National Health Corps Pittsburgh Blog

"Mom. Mama. Madre. Mother. These are all ways to describe the central unit of a family. Moms are the sweet jam in between two shortbread cookies, gently yet securely keeping the cookie intact, while also being the pivotal part that truly makes the cookie delicious. This is what I have come to learn over the first few months of my service year with National Health Corps. The health of the family is intrinsically tied to the health of mom."
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"One of my main roles at Shadyside Family Health Center is to call depressed patients in between their visits to see how things are going. I’m able to provide support and encouragement, and to help problem-solve any barriers that might be limiting their treatment. It’s important for these patients to have another resource in between office visits and another person looking out for their mental health."
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"Even without coming from any sort of health background, as nearly all of my fellow Corps members do, I am learning through my service that there’s a place for everyone in the public health puzzle. I am surprised and excited by the diverse backgrounds of the people who surround me at the Food bank each day. Individuals of all different fields— from agriculture to finance, food studies to data analysis, dietetics to public policy, and beyond— make up the large staff, and getting to know who they are and what role they play at the Food Bank has helped me better grasp the broad reach of the public health field."
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"Throughout the first few months with the National Health Corps, I have been educated about many different topics within public health and social work. With the strengthening of my knowledge, I have been able to provide accurate and comprehensive information to my community members. I am excited to continue serving and finding ways to assist people around me because I am able to feel the wonders of empowerment every day at my site."
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"It is often difficult to recognize the multitude of barriers that prevent access to healthcare. It is commonly agreed upon that financial burdens and lack of insurance pose great obstacles. I personally have grown up neglecting to look outside of the lens of my own privilege, but have just started to delve into some of these notions of barriers."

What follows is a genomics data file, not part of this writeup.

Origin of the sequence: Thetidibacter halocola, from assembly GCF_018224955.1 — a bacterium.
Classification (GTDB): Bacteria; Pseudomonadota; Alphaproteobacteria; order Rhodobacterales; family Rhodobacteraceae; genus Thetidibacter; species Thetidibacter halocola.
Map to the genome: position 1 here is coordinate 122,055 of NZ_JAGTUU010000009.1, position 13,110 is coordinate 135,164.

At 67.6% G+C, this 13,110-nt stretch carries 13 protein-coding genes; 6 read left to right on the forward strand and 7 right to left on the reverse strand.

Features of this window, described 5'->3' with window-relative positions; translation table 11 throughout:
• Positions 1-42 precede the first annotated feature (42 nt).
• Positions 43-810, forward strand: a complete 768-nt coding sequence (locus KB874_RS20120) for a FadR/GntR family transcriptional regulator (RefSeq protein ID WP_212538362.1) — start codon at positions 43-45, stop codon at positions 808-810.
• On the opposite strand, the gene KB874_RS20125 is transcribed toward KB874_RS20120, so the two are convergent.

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"As a lifelong student, I felt compelled to find solutions to the theoretical problems I’ve been learning about in the classroom for the past several years. As a young professional, I’ve been searching for a career that allows me to contribute to a scope much larger than myself. I chose to serve with the National Health Corps Pittsburgh to guide my interests, build a network, and improve the care of under-served communities."
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"For my first service project at the Bloomfield-Garfield Family Health Center, I am helping to implement a clinic food pantry to address food insecurity among the clinic’s patient population. I have previously volunteered with organizations that help to increase access to healthy foods for vulnerable populations and those in need. Common barriers to access that I observed while volunteering with these organizations often included transportation, financial, and health-related mobility issues."
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"While I am exploring the community that has been home to me, it is fascinating that my fellow corps members have traveled from all over the United States to Pittsburgh for the same goal - serving the Pittsburgh community. For the next ten months, we will certainly learn about ourselves, each other, and most importantly the needs of this community. Although the needs of Pittsburgh are likely to be uniquely complex from many others places, I am positive that the themes learned from the National Health Corps will be representative of many communities nationally and even internationally and will aid in our diverse future careers."
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"One of the questions all applicants to NHC Pittsburgh are asked is “what does service mean to you.” Before I began my first service term in 2016, I thought I knew what service was. I had volunteered with various organizations in various capacities throughout high school and college. I had dedicated both time and money to causes whose mission I supported. But when you are completing a full-time service year with AmeriCorps, service begins to take on a different meaning."
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